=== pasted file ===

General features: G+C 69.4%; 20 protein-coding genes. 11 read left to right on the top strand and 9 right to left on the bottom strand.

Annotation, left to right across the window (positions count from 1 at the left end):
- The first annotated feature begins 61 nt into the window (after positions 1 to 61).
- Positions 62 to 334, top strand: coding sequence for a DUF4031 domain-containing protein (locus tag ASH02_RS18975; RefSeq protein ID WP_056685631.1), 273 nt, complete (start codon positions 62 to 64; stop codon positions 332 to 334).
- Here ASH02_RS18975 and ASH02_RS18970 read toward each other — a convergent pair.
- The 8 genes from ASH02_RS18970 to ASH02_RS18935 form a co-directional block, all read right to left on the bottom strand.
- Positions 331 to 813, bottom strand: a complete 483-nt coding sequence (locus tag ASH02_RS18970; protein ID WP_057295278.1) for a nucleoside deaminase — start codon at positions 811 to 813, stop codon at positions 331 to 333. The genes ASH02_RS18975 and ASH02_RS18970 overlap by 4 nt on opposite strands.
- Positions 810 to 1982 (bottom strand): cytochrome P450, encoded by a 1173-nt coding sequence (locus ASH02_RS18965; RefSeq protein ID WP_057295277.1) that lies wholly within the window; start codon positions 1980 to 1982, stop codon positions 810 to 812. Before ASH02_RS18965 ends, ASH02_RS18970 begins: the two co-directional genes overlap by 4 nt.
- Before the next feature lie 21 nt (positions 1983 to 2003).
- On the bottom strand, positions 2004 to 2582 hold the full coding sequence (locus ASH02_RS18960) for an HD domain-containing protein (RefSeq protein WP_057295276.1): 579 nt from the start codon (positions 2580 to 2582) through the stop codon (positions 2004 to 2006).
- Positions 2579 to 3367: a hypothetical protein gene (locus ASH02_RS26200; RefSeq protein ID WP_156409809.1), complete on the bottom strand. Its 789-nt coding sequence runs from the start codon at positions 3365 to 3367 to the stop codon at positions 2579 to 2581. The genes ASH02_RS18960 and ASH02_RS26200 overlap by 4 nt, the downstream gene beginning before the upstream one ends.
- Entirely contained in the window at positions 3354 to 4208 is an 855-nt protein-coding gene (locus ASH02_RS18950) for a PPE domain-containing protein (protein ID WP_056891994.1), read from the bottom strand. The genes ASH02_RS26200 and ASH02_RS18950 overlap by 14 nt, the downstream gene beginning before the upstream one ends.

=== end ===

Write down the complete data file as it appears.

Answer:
General features: G+C 69.4%; 20 protein-coding genes. 11 read left to right on the top strand and 9 right to left on the bottom strand.

Annotation, left to right across the window (positions count from 1 at the left end):
- The first annotated feature begins 61 nt into the window (after positions 1 to 61).
- Positions 62 to 334, top strand: coding sequence for a DUF4031 domain-containing protein (locus tag ASH02_RS18975; RefSeq protein ID WP_056685631.1), 273 nt, complete (start codon positions 62 to 64; stop codon positions 332 to 334).
- Here ASH02_RS18975 and ASH02_RS18970 read toward each other — a convergent pair.
- The 8 genes from ASH02_RS18970 to ASH02_RS18935 form a co-directional block, all read right to left on the bottom strand.
- Positions 331 to 813, bottom strand: a complete 483-nt coding sequence (locus tag ASH02_RS18970; protein ID WP_057295278.1) for a nucleoside deaminase — start codon at positions 811 to 813, stop codon at positions 331 to 333. The genes ASH02_RS18975 and ASH02_RS18970 overlap by 4 nt on opposite strands.
- Positions 810 to 1982 (bottom strand): cytochrome P450, encoded by a 1173-nt coding sequence (locus ASH02_RS18965; RefSeq protein ID WP_057295277.1) that lies wholly within the window; start codon positions 1980 to 1982, stop codon positions 810 to 812. Before ASH02_RS18965 ends, ASH02_RS18970 begins: the two co-directional genes overlap by 4 nt.
- Before the next feature lie 21 nt (positions 1983 to 2003).
- On the bottom strand, positions 2004 to 2582 hold the full coding sequence (locus ASH02_RS18960) for an HD domain-containing protein (RefSeq protein WP_057295276.1): 579 nt from the start codon (positions 2580 to 2582) through the stop codon (positions 2004 to 2006).
- Positions 2579 to 3367: a hypothetical protein gene (locus ASH02_RS26200; RefSeq protein ID WP_156409809.1), complete on the bottom strand. Its 789-nt coding sequence runs from the start codon at positions 3365 to 3367 to the stop codon at positions 2579 to 2581. The genes ASH02_RS18960 and ASH02_RS26200 overlap by 4 nt, the downstream gene beginning before the upstream one ends.
- Entirely contained in the window at positions 3354 to 4208 is an 855-nt protein-coding gene (locus ASH02_RS18950) for a PPE domain-containing protein (protein ID WP_056891994.1), read from the bottom strand. The genes ASH02_RS26200 and ASH02_RS18950 overlap by 14 nt, the downstream gene beginning before the upstream one ends.